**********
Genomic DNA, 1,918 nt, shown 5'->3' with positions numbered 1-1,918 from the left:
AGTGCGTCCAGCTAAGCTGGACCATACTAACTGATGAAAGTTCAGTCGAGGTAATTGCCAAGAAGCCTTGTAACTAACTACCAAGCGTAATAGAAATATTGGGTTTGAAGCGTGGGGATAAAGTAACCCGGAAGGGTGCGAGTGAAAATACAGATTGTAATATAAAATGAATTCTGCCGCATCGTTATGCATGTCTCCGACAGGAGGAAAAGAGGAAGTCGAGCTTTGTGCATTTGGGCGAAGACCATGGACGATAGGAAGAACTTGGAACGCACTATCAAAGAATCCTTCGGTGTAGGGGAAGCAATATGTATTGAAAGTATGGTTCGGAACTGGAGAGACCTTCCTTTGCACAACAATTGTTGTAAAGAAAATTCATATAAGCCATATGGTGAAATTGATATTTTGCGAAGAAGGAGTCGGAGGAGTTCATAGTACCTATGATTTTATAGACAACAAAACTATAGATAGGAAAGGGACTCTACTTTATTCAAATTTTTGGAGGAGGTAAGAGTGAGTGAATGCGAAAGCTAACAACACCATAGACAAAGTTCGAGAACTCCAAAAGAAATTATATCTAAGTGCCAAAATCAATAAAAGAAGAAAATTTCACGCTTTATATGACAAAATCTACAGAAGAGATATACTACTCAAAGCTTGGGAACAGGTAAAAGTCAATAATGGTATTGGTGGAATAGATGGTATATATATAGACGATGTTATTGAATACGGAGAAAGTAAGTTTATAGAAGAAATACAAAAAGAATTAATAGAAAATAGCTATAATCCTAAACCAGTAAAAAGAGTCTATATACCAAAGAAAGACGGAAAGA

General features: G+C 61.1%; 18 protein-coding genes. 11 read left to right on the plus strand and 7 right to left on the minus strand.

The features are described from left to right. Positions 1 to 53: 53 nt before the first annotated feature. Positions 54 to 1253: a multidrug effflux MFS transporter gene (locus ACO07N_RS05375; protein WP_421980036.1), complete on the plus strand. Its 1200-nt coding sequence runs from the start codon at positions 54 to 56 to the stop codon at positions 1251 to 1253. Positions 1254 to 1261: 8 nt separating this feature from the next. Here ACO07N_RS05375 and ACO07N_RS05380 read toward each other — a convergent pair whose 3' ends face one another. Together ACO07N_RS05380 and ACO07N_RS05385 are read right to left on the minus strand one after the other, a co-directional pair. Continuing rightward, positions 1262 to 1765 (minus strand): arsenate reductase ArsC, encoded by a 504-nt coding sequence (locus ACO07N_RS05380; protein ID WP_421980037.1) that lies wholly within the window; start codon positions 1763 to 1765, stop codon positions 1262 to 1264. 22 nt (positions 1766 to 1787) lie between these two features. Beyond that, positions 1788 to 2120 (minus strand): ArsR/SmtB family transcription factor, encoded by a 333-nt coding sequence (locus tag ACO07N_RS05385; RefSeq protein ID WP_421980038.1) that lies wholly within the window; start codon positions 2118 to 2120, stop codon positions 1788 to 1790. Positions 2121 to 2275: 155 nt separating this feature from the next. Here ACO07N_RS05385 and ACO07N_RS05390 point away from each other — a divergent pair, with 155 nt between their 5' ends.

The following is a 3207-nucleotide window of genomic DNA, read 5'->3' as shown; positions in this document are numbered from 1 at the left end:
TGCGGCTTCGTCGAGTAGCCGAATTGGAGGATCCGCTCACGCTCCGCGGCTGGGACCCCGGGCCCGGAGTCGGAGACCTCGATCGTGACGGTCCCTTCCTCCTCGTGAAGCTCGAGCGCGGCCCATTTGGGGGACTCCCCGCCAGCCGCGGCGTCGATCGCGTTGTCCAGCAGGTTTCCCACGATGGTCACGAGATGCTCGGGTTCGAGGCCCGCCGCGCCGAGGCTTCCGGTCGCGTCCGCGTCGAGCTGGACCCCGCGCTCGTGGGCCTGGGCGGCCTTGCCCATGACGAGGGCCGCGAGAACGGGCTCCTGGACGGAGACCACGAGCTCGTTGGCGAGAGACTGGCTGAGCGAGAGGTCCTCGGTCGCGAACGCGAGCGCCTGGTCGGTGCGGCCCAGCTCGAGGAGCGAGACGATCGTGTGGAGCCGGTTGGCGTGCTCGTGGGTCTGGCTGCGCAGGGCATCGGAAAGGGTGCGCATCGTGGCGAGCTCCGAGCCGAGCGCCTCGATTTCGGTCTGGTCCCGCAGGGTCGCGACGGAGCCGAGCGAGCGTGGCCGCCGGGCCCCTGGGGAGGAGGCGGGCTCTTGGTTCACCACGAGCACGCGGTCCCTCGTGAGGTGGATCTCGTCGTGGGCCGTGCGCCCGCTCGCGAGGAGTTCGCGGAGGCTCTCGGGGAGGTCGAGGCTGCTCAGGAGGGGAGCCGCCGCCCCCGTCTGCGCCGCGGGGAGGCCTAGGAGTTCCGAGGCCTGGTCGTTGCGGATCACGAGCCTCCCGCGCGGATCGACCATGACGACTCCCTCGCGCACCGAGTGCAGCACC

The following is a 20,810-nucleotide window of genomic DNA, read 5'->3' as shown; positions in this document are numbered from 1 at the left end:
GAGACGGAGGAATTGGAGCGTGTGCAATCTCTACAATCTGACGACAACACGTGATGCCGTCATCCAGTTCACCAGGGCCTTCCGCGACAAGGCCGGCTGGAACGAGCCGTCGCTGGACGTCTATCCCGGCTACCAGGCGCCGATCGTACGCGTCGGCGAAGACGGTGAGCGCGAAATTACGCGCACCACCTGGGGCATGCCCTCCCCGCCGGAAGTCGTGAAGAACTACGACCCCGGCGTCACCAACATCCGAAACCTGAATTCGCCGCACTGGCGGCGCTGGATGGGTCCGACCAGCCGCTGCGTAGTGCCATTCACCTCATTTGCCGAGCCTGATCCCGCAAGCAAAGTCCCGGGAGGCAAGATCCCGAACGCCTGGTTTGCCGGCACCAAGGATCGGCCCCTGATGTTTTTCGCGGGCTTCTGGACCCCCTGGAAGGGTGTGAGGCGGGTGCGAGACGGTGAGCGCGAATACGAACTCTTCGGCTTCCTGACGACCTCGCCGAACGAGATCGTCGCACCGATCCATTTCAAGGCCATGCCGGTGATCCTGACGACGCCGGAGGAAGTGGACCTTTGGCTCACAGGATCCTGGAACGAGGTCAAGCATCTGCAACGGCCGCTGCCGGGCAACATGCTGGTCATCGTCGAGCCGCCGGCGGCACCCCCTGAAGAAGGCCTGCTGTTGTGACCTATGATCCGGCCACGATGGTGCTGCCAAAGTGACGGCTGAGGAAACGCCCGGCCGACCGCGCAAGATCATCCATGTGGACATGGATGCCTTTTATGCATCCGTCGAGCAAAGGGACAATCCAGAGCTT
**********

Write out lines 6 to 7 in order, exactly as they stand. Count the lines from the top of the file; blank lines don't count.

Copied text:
TGCGGCTTCGTCGAGTAGCCGAATTGGAGGATCCGCTCACGCTCCGCGGCTGGGACCCCGGGCCCGGAGTCGGAGACCTCGATCGTGACGGTCCCTTCCTCCTCGTGAAGCTCGAGCGCGGCCCATTTGGGGGACTCCCCGCCAGCCGCGGCGTCGATCGCGTTGTCCAGCAGGTTTCCCACGATGGTCACGAGATGCTCGGGTTCGAGGCCCGCCGCGCCGAGGCTTCCGGTCGCGTCCGCGTCGAGCTGGACCCCGCGCTCGTGGGCCTGGGCGGCCTTGCCCATGACGAGGGCCGCGAGAACGGGCTCCTGGACGGAGACCACGAGCTCGTTGGCGAGAGACTGGCTGAGCGAGAGGTCCTCGGTCGCGAACGCGAGCGCCTGGTCGGTGCGGCCCAGCTCGAGGAGCGAGACGATCGTGTGGAGCCGGTTGGCGTGCTCGTGGGTCTGGCTGCGCAGGGCATCGGAAAGGGTGCGCATCGTGGCGAGCTCCGAGCCGAGCGCCTCGATTTCGGTCTGGTCCCGCAGGGTCGCGACGGAGCCGAGCGAGCGTGGCCGCCGGGCCCCTGGGGAGGAGGCGGGCTCTTGGTTCACCACGAGCACGCGGTCCCTCGTGAGGTGGATCTCGTCGTGGGCCGTGCGCCCGCTCGCGAGGAGTTCGCGGAGGCTCTCGGGGAGGTCGAGGCTGCTCAGGAGGGGAGCCGCCGCCCCCGTCTGCGCCGCGGGGAGGCCTAGGAGTTCCGAGGCCTGGTCGTTGCGGATCACGAGCCTCCCGCGCGGATCGACCATGACGACTCCCTCGCGCACCGAGTGCAGCACC

The following is a 20,810-nucleotide window of genomic DNA, read 5'->3' as shown; positions in this document are numbered from 1 at the left end: